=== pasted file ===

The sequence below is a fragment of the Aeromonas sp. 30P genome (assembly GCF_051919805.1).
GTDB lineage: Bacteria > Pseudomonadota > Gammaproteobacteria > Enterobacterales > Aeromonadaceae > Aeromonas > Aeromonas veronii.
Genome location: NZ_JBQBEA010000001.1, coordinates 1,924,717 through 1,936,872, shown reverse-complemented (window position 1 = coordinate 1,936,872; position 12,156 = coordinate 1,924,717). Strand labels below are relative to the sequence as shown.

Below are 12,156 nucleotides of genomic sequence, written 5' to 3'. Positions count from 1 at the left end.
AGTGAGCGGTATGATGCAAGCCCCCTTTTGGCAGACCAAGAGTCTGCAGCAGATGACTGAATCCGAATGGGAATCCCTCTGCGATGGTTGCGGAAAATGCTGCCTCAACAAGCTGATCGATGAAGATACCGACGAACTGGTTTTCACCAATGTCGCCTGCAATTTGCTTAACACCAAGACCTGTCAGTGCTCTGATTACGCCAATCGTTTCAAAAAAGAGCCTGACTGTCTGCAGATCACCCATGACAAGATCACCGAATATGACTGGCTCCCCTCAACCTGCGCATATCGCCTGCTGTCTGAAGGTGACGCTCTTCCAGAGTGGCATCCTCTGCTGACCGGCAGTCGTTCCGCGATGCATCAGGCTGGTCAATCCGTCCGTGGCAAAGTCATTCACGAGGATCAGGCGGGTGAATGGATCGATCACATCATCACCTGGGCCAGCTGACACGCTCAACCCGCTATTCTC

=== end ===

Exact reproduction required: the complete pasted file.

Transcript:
The sequence below is a fragment of the Aeromonas sp. 30P genome (assembly GCF_051919805.1).
GTDB lineage: Bacteria > Pseudomonadota > Gammaproteobacteria > Enterobacterales > Aeromonadaceae > Aeromonas > Aeromonas veronii.
Genome location: NZ_JBQBEA010000001.1, coordinates 1,924,717 through 1,936,872, shown reverse-complemented (window position 1 = coordinate 1,936,872; position 12,156 = coordinate 1,924,717). Strand labels below are relative to the sequence as shown.

Below are 12,156 nucleotides of genomic sequence, written 5' to 3'. Positions count from 1 at the left end.
AGTGAGCGGTATGATGCAAGCCCCCTTTTGGCAGACCAAGAGTCTGCAGCAGATGACTGAATCCGAATGGGAATCCCTCTGCGATGGTTGCGGAAAATGCTGCCTCAACAAGCTGATCGATGAAGATACCGACGAACTGGTTTTCACCAATGTCGCCTGCAATTTGCTTAACACCAAGACCTGTCAGTGCTCTGATTACGCCAATCGTTTCAAAAAAGAGCCTGACTGTCTGCAGATCACCCATGACAAGATCACCGAATATGACTGGCTCCCCTCAACCTGCGCATATCGCCTGCTGTCTGAAGGTGACGCTCTTCCAGAGTGGCATCCTCTGCTGACCGGCAGTCGTTCCGCGATGCATCAGGCTGGTCAATCCGTCCGTGGCAAAGTCATTCACGAGGATCAGGCGGGTGAATGGATCGATCACATCATCACCTGGGCCAGCTGACACGCTCAACCCGCTATTCTC